Vettel has Germany dreaming again

German Formula One fans, heading to the Nuerburgring with their cars and camper vans loaded with beer and sausages, will be drinking to the success of Sebastian Vettel this weekend.

The party will really kick off if, as locals hope, the 22-year-old Red Bull driver becomes the first German to win his home grand prix since seven times champion Michael Schumacher retired in 2006.

Like Schumacher, Germany's greatest motor racing talent of the modern era, Vettel is a winner. He is young, fast and sure-footed in the wet. He also lives in Switzerland.

But in many respects, the engaging youngster from Heppenheim has more in common with Italy's extrovert MotoGP champion Valentino Rossi than Schumacher, the great he hates to be compared with.

Vettel, the only man other than championship leader Jenson Button to have won this season, may have attracted the moniker 'Baby Schumi' early in his career but he could never be described as a typical German racing driver.

He has a penchant for British humour, from Monty Python to Little Britain, lapsing into Cockney rhyming slang and the occasional Birmingham accent along the way.

He even expressed a momentary twinge of regret at not being an Englishman when he won at Silverstone in front of cheering crowds last month.

Vettel addresses his car as if it were a woman, calling the current one 'Kate's Dirty Sister' because it was livelier than the regular 'Kate' that he wrote off in a crash at the season-opening race in Australia.

Back in his early days in the junior Formula BMW series, Vettel could be seen on the top step of the podium sporting an afro wig and shades. He has carried that natural exuberance, and the cheeky grin, over into a Formula One paddock short of spontaneity.

"I am who I am," he said before the start of the season. "I don't try to be anybody else or act in any way. I've always been the same idiot."


In Malaysia, he raised a schoolboy snigger when he described how he coped with the humidity and searing in-car temperatures: "I've got a bag with dry ice in it, which I put next to my balls, so at least they stay nice and cool," he said.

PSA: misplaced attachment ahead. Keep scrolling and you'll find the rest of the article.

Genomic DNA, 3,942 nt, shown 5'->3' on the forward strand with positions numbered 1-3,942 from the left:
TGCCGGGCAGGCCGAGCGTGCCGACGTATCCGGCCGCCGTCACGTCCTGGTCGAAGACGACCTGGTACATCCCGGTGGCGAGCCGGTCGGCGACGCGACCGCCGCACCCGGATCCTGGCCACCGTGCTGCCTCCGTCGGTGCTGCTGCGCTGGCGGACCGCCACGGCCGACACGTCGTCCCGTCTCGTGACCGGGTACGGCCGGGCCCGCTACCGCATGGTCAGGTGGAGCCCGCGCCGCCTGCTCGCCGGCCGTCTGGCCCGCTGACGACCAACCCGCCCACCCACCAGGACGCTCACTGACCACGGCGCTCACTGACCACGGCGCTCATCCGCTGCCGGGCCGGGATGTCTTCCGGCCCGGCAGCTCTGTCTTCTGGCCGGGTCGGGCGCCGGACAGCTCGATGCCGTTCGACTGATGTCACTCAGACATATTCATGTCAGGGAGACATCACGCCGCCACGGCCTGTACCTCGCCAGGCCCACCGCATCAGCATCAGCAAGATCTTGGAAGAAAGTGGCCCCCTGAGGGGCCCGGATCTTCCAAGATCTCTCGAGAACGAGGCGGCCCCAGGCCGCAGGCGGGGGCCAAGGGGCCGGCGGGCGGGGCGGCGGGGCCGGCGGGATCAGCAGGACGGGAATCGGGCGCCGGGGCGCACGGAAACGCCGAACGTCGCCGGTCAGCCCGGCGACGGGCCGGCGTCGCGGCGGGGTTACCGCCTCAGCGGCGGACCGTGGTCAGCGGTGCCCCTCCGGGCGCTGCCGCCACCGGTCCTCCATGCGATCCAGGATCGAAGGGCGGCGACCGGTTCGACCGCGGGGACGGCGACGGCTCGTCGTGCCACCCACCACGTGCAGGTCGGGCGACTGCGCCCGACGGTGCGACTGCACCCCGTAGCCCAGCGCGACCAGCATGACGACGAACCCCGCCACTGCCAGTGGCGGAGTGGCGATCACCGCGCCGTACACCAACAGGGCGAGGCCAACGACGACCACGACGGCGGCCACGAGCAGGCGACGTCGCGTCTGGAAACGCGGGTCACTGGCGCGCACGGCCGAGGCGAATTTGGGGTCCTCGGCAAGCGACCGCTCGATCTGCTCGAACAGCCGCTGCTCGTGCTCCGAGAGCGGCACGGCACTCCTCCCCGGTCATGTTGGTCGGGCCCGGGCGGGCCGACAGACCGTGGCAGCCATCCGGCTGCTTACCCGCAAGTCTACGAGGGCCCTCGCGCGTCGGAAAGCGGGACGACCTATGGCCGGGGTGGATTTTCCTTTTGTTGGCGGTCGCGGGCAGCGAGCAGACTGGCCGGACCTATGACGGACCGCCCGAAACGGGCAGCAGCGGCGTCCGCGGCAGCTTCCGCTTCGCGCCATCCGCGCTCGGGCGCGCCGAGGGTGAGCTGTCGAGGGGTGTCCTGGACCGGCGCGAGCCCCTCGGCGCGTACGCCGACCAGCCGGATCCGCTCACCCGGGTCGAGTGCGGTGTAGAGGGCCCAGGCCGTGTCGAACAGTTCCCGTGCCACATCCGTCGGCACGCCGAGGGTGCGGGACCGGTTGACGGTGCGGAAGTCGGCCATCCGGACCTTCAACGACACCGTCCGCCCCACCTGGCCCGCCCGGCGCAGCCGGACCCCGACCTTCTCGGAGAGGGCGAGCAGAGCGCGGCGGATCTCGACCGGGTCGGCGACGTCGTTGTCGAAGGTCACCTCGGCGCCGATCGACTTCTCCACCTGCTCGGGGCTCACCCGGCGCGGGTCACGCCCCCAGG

Asked last year why he had a steady girlfriend (whose mother is half-English) when he could play the field as a Formula One driver, he replied: "I was never the kind of guy to change women like his underwear."

Vettel has an enthusiastically old-fashioned approach to the business of racing. He even gets by without a manager, negotiating his own deals and speaking for himself.

Something of a rough diamond at first, particularly in 2007 when he crashed into current Red Bull team mate Mark Webber in Japan behind the safety car while the Australian was running in second place, he is polishing up nicely in a car that plays to his strengths.

"I'm not really a fan of all these psychological tricks and mind-set and so on," he said when asked about the importance of beating Button in front of the Briton's home fans last month.

"All I try to do is squeeze the car out every single time, every single lap and to do the best I can."

That can backfire, as it did in Melbourne in March when he crashed out after fighting to defend second place from Poland's Robert Kubica.


Germany is not short of Formula One drivers, their five on the current starting grid giving them more than any other country, but Vettel is the only winner among them.

Nick Heidfeld's BMW-Sauber are struggling for pace. Adrian Sutil's Mercedes-engined Force India team have yet to score a point.

Nico Rosberg has finished no higher than fifth for Williams in eight races this season, despite regularly lapping quickest in practice, while Timo Glock's Toyota is still chasing the leaders.

Vettel, the youngest of them all, has delivered in a fast-improving car that looks increasingly able to match Mercedes-powered pacesetters Brawn even if he is 25 points adrift of Button with nine races remaining.

With three career wins, the youngster who raced go-karts as a kid at Schumacher's Kerpen track near Cologne already ranks as the joint third most successful German since the championship started in 1950.

Schumacher is up in the stratosphere with 91 wins but Vettel could soon have more victories to his credit than all the other Germans combined.

Ralf Schumacher, Germany's second most successful driver, left the sport in 2007 with only six wins from 11 full seasons. Vettel has made only 34 starts so far after his debut with BMW in 2007 before moving swiftly on to Toro Rosso, with whom he won in Italy last year.

The youngest driver to win a Formula One race, to score a point and start on pole position, Vettel has time on his side but has always been in a hurry.

He was given his first go-kart as a three-year-old and in 2006, at 19, became the youngest driver ever to take part in a grand prix weekend when he took part in Friday practice in Turkey for BMW-Sauber.

On Sunday, he will try to make it two victories in a row for a team that had won nothing before he arrived.

"We're working very, very hard, the team is very determined and we know where we want to be, we want to win," he said after Silverstone.

"It won't be easy but we are totally up for the fight. The season is still very long, anything can happen."